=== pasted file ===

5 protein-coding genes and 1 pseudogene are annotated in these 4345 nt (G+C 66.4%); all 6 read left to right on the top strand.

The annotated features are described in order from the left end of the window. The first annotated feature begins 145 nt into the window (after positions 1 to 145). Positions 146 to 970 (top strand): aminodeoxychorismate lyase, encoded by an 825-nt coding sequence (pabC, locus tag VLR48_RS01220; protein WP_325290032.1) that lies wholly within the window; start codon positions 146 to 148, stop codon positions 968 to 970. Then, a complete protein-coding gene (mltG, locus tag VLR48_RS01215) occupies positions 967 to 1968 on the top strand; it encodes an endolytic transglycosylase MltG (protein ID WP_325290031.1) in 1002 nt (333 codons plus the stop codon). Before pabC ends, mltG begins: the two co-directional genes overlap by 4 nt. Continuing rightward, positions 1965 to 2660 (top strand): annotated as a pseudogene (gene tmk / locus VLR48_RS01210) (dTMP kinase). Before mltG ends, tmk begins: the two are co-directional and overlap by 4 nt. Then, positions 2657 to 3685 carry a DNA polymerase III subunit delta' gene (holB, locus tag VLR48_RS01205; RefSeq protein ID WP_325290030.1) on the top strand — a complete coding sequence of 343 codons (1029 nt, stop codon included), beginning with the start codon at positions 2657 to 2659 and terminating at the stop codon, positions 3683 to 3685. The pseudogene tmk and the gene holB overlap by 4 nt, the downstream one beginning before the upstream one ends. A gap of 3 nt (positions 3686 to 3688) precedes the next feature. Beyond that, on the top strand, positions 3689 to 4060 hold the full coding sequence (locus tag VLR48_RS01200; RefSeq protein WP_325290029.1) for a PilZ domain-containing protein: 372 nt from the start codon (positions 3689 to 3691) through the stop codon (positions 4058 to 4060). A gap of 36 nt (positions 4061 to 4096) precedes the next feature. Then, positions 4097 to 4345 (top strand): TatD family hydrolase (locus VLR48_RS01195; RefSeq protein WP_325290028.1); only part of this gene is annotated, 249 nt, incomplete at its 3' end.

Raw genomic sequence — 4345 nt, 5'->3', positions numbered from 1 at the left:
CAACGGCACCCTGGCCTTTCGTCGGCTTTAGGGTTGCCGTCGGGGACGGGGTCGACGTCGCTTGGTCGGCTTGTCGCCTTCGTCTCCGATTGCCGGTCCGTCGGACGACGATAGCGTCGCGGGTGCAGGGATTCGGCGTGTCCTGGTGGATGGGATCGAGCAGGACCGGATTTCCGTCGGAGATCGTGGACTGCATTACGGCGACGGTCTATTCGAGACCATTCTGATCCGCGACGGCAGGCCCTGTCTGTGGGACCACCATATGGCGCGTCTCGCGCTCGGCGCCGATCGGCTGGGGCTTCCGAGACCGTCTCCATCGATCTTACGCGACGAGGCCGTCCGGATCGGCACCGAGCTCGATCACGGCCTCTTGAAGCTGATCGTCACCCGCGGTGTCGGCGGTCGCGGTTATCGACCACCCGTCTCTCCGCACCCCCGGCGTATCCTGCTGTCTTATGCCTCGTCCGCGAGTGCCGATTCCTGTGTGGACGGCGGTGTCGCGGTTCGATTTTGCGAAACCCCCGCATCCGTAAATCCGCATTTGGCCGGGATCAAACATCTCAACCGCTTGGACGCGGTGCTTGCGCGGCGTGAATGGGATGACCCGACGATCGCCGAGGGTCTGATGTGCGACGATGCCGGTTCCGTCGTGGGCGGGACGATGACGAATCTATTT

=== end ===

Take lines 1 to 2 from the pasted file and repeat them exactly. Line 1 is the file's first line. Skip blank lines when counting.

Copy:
5 protein-coding genes and 1 pseudogene are annotated in these 4345 nt (G+C 66.4%); all 6 read left to right on the top strand.

The annotated features are described in order from the left end of the window. The first annotated feature begins 145 nt into the window (after positions 1 to 145). Positions 146 to 970 (top strand): aminodeoxychorismate lyase, encoded by an 825-nt coding sequence (pabC, locus tag VLR48_RS01220; protein WP_325290032.1) that lies wholly within the window; start codon positions 146 to 148, stop codon positions 968 to 970. Then, a complete protein-coding gene (mltG, locus tag VLR48_RS01215) occupies positions 967 to 1968 on the top strand; it encodes an endolytic transglycosylase MltG (protein ID WP_325290031.1) in 1002 nt (333 codons plus the stop codon). Before pabC ends, mltG begins: the two co-directional genes overlap by 4 nt. Continuing rightward, positions 1965 to 2660 (top strand): annotated as a pseudogene (gene tmk / locus VLR48_RS01210) (dTMP kinase). Before mltG ends, tmk begins: the two are co-directional and overlap by 4 nt. Then, positions 2657 to 3685 carry a DNA polymerase III subunit delta' gene (holB, locus tag VLR48_RS01205; RefSeq protein ID WP_325290030.1) on the top strand — a complete coding sequence of 343 codons (1029 nt, stop codon included), beginning with the start codon at positions 2657 to 2659 and terminating at the stop codon, positions 3683 to 3685. The pseudogene tmk and the gene holB overlap by 4 nt, the downstream one beginning before the upstream one ends. A gap of 3 nt (positions 3686 to 3688) precedes the next feature. Beyond that, on the top strand, positions 3689 to 4060 hold the full coding sequence (locus tag VLR48_RS01200; RefSeq protein WP_325290029.1) for a PilZ domain-containing protein: 372 nt from the start codon (positions 3689 to 3691) through the stop codon (positions 4058 to 4060). A gap of 36 nt (positions 4061 to 4096) precedes the next feature. Then, positions 4097 to 4345 (top strand): TatD family hydrolase (locus VLR48_RS01195; RefSeq protein WP_325290028.1); only part of this gene is annotated, 249 nt, incomplete at its 3' end.